In the Voyager Episode "Deadlock", the vidiians can only see the "healthy" Voyager. The "unhealthy" Voyager that the Vidiians can't see survives their attack.

The "unhealthy" Voyager would be out of phase since it was undetected by the Vidiians. We know from the Kent State experiment that anti-matter is not duplicated. The anti-matter was in phase with the "healthy" ship that was destroyed, since it was the one capable of firing the bursts at the anti-matter.

Since the "unhealthy" Voyager is the only one that survived and is out of phase, the entire ship would have to be brought back into phase to access the anti-matter which is in phase. The "unhealthy" Voyager also wouldn't be able to interact with other species because they wouldn't be seen just like the Vidiians didn't see them.

How does the crew get the entire ship back into phase? Once they get back into phase, did the anti-matter just pop back into the right spot?

  • 1
    Good question. I look forward to seeing a canon answer.
    – Valorum
    Commented Apr 6, 2015 at 12:29

2 Answers 2


It's a tricky answer to be sure, but the way the episode is shot and presented gives us more clues than anything. The episode opens on Ensign Wildman going into labor. She goes to sickbay, and Paris suggests heading through a plasma drift to avoid the Vidiians. At that point, Voyager is split in two, though we don't know this yet. What we see is that the baby is delivered, medical complications develop, the Doctor and Kes start intervening. At that point, the antimatter starts draining, the ship is hit with proton bursts, people start getting hurt, Kim dies, Kes disappears, and we don't know there's another Voyager until a good way through the episode.

At that point, we see the happy, "healthy" Voyager, but because it's so far into the episode, we've come to associate the "unhealthy" Voyager as the "real" one. Considering that it's the one that survives in the end, we can say that it is the "real" Voyager with reasonable certainty, or at least, that's what the creators of the show would like us to believe. It would make sense then, that the antimatter would naturally want to return to its place of origin, which is to say that it would go back to the "unhealthy" ship, which we've been following for the whole episode.

Given that this scenario has never happened on record before or after, coming up with an in-universe explanation is tricky at best. The best explanation I could come up with for this based on known information about antimatter and a thorough reading of the script is this:

The antimatter was attempting to balance itself between both ships. This caused the drain which affected both ships, causing both ships to attempt the proton burst procedure (though the duplicate pulled the trigger first). Once the duplicate stopped the proton burst, the antimatter started to balance, and upon destruction of the duplicate, the antimatter flowed to the first ship.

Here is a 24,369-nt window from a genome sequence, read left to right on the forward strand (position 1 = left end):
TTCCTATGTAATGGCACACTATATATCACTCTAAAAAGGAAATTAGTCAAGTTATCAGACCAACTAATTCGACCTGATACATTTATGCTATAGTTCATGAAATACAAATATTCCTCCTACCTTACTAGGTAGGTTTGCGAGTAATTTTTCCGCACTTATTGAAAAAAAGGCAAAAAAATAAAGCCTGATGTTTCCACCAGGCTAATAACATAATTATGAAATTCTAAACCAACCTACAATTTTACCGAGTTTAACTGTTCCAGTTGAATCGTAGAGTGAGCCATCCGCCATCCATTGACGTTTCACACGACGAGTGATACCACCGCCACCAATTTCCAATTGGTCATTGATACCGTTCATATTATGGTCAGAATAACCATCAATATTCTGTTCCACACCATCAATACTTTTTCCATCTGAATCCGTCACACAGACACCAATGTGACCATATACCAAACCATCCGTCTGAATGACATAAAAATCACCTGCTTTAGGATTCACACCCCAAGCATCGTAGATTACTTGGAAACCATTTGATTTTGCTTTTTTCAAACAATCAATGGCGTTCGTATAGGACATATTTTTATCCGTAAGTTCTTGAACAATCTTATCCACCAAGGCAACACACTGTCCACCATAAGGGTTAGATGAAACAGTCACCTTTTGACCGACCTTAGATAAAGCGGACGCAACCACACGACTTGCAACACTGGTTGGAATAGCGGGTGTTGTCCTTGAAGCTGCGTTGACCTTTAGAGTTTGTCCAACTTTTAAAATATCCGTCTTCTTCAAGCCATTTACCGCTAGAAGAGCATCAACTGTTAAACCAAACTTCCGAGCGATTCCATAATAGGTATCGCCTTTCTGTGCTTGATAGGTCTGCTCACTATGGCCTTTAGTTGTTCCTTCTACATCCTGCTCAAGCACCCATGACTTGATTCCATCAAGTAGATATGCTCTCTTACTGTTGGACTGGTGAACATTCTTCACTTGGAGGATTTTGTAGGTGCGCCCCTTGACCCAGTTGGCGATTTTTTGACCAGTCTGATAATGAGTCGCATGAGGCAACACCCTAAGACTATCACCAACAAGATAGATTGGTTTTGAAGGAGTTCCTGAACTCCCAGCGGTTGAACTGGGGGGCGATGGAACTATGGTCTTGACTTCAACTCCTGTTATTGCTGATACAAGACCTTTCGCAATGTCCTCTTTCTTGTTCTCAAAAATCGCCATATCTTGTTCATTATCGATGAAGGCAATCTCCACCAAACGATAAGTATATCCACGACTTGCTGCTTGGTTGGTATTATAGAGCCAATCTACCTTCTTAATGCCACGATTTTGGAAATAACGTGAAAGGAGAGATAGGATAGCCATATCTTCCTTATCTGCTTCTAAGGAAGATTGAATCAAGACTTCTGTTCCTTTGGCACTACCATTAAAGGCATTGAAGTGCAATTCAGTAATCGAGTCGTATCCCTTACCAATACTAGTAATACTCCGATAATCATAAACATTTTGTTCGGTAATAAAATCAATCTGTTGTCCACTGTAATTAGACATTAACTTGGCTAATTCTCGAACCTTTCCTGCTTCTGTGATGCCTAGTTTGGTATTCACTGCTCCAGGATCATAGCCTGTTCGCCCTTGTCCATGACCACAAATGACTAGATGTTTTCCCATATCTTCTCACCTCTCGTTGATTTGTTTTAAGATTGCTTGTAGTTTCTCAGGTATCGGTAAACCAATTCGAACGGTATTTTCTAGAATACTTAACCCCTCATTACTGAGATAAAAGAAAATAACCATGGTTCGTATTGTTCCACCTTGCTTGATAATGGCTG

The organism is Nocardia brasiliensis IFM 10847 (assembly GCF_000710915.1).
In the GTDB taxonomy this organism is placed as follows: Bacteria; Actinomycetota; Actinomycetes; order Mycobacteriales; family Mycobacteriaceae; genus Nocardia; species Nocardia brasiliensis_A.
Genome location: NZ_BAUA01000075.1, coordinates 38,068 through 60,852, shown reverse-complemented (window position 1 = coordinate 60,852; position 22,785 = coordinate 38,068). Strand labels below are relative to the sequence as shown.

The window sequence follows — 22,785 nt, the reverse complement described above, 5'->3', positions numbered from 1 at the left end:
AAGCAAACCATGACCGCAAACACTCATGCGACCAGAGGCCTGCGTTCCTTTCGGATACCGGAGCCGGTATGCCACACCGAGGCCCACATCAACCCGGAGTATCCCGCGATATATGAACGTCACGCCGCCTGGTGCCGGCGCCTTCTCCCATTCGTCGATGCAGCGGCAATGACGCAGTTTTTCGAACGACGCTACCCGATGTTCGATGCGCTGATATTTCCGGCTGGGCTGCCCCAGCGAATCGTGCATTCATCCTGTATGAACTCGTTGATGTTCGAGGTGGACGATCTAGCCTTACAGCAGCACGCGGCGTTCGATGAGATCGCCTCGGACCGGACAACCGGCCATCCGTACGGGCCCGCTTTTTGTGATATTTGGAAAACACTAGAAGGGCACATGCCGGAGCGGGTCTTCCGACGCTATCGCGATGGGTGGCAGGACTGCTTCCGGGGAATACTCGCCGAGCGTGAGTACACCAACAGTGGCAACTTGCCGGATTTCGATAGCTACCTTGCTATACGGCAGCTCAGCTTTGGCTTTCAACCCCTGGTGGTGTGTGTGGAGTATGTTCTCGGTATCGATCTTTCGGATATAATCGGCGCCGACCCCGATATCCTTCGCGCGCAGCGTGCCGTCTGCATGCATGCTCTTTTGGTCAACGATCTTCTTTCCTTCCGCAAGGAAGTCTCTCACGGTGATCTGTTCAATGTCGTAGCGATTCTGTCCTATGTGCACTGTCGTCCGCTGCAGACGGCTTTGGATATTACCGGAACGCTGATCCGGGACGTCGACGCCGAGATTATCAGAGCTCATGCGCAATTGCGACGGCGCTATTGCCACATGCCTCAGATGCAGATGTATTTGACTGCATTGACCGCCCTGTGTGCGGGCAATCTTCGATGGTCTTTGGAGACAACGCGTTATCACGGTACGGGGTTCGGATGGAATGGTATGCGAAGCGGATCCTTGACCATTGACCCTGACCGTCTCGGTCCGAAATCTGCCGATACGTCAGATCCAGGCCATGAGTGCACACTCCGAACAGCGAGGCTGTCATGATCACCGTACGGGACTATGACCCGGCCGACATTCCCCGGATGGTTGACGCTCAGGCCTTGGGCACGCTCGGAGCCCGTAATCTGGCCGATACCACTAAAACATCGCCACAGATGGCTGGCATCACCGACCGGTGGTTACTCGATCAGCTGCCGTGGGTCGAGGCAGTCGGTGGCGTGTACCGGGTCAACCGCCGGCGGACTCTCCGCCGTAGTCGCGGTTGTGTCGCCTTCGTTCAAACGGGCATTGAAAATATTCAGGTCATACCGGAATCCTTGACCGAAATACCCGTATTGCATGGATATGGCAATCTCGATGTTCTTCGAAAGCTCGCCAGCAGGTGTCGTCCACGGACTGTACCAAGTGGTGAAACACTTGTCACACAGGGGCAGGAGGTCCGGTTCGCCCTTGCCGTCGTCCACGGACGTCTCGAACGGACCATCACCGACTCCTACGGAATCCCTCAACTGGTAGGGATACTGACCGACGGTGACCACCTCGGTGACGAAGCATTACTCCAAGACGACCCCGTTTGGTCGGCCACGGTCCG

The "healthy" ship being the duplicate is substantiated further by the Memory Alpha entries (generally regarded as reliable sources for canon information) for Harry Kim and Naomi Wildman, who are both listed as dying in 2372 and being replaced by a "duplicate".

So in other words, the "unhealthy" Voyager was in phase all along, the antimatter was draining because of the actions of the "healthy" ship, and once that duplicate ship was taken out of the equation, yes, the antimatter did in fact "pop" back into the right spot (if you can call not moving "popping"). We know this primarily from the cinematography of the episode, and to a lesser extent, from the limited knowledge we have of antimatter and subspace scissions.

  • Although I don't disagree, can you offer anything specific (from the script, perhaps) to confirm this?
    – Valorum
    Commented Apr 17, 2015 at 21:59
  • I forgot my citations, silly me. @Richard: I couldn't find anything specific. This episode seems to be focused primarily on the story, so very little information is given that isn't technobabble. I did my best based on existing knowledge of antimatter and the way the episode was presented. There's actually a trio of novels where Naomi Wildman and Harry Kim are the only two able to see through a Nacene deception due to their being out-of-phase with the rest of the galaxy. It's not canon, but at least they would seem to agree that the "unhealthy" ship is in fact the "real" one.
    – user44330
    Commented Apr 17, 2015 at 22:52
  • +1, though this same argument would give a spectacularly wrong explanation of the episode "Course: Oblivion".
    – ruakh
    Commented May 21, 2015 at 3:11
  • Maybe I'm missing something, but this seems to be ignoring the question's main point, which also bothered me at the time: the Vidiians could only see the ship that got destroyed.
    – DCShannon
    Commented Dec 8, 2016 at 1:22

This was never explained on the show.

As you noted, the Vidiians could only see the ship that got destroyed.

We're left to assume that the Voyager crew somehow moved themselves back into phase between episodes, and it was just too boring to watch.

  • I think I remember thinking it was a side-effect of the anomaly itself, that they were still at least partway inside it, and that upon leaving, if both ships were intact, they'd both be in-phase and would see each other.
    – Izkata
    Commented Dec 8, 2016 at 1:50
  • @Izkata Since they didn't leave the anomaly within the span of the episode, I would consider that interpretation consistent with my answer. They weren't in phase, had to get back in phase somehow, successfully did so, and the show just never bothered explaining it.
    – DCShannon
    Commented Dec 8, 2016 at 1:59

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